Ms Sefulo: What does that do? It puts the girl child at risk because of the distance that she has to travel to go and draw water. So, a drop of water in Lusaka should have the same value as the drop of water for a child growing up in Mwandi. When we talk about access to water, we say that water is life. However, when I go back to my constituency and look at the potential that is there, I wonder why we have not been given access to water. There is so much potential. We could grow winter maize if we had access to water. We could also do gardening. I can assure this House that if there was proper investment in this sector, Mwandi Constituency alone could feed this nation. Just in that regard, what do we lack? We lack water.

Madam Speaker, we urge the Government and all other hon. Members to make sure that come October, as we come to this House to debate the coming Budget, to make sure that there is a proper allocation to water development in this country. It is very sad, as we read this report, to hear about how much fresh water we have yet, when it comes to water to drink, we have none at all.

Madam Speaker, with those few remarks, I support this report and encourage other hon. Members to adopt it.

I thank you, Madam Speaker.

Hon. Members: Hear, hear!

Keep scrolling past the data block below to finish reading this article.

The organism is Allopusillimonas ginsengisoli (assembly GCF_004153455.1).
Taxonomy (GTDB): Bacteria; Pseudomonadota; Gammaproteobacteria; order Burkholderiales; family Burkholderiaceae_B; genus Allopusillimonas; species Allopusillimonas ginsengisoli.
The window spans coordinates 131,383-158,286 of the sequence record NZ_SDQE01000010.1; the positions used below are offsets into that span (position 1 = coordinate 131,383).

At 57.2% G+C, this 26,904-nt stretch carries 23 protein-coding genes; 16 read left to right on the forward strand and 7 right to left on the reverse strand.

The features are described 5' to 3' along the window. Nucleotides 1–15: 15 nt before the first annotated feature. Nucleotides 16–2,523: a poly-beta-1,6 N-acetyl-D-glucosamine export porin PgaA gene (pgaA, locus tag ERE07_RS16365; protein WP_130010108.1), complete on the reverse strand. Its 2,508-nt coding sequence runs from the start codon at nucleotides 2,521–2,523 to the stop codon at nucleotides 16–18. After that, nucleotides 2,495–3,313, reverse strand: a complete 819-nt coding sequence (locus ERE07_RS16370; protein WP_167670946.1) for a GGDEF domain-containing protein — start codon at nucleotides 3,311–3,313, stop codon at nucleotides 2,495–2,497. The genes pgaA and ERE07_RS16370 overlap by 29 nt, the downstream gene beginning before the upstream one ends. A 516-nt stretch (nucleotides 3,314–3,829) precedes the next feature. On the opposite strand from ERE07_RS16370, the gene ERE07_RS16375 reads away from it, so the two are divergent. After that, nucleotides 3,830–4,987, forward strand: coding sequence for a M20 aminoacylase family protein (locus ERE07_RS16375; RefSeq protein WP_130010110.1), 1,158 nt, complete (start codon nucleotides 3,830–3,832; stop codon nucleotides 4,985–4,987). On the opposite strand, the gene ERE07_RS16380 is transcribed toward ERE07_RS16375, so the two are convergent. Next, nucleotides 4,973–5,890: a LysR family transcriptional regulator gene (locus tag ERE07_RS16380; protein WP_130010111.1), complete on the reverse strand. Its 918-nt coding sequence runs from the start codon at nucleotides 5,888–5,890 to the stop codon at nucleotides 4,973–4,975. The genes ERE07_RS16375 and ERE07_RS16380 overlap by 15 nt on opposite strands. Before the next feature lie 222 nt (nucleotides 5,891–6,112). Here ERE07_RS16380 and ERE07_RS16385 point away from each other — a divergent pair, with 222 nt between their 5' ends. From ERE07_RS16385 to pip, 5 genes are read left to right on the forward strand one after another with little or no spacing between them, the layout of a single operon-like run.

Madam Speaker: That is the voice of a woman.

Hon. Members: Hear, hear!

Mr Mtayachalo (Chama North): Madam Speaker, first and foremost, I want to take this opportunity to thank the Committee on Energy, Water Development and Tourism for having done a good job.

Madam Speaker, the water sector has been confronted by a myriad of challenges, including low investment. That is why we have failed to exploit the abundant water resources in our country even when Zambia hosts 40 per cent of the water bodies in Southern Africa. Therefore, it is important that we, as a nation, take radical measures to revolutionise the water sector if at all the majority of our people are to have access to safe drinking water. It is sad that fifty-eight years after Independence, the majority of our people do not have access to safe drinking water. Actually, rural communities account for 53 per cent. To my sister there, the hon. Member of Parliament for Mwandi Constituency, I say that coming from Chama North, which is a rural constituency, my heart often bleeds to see our people still share water with domestic and wild animals after fifty-eight years of Independence and, in the process, housewives become victims of crocodile attacks. In my constituency, we have lost many women among those who go to draw water from crocodile-infested waters. I think, that is a very sad development.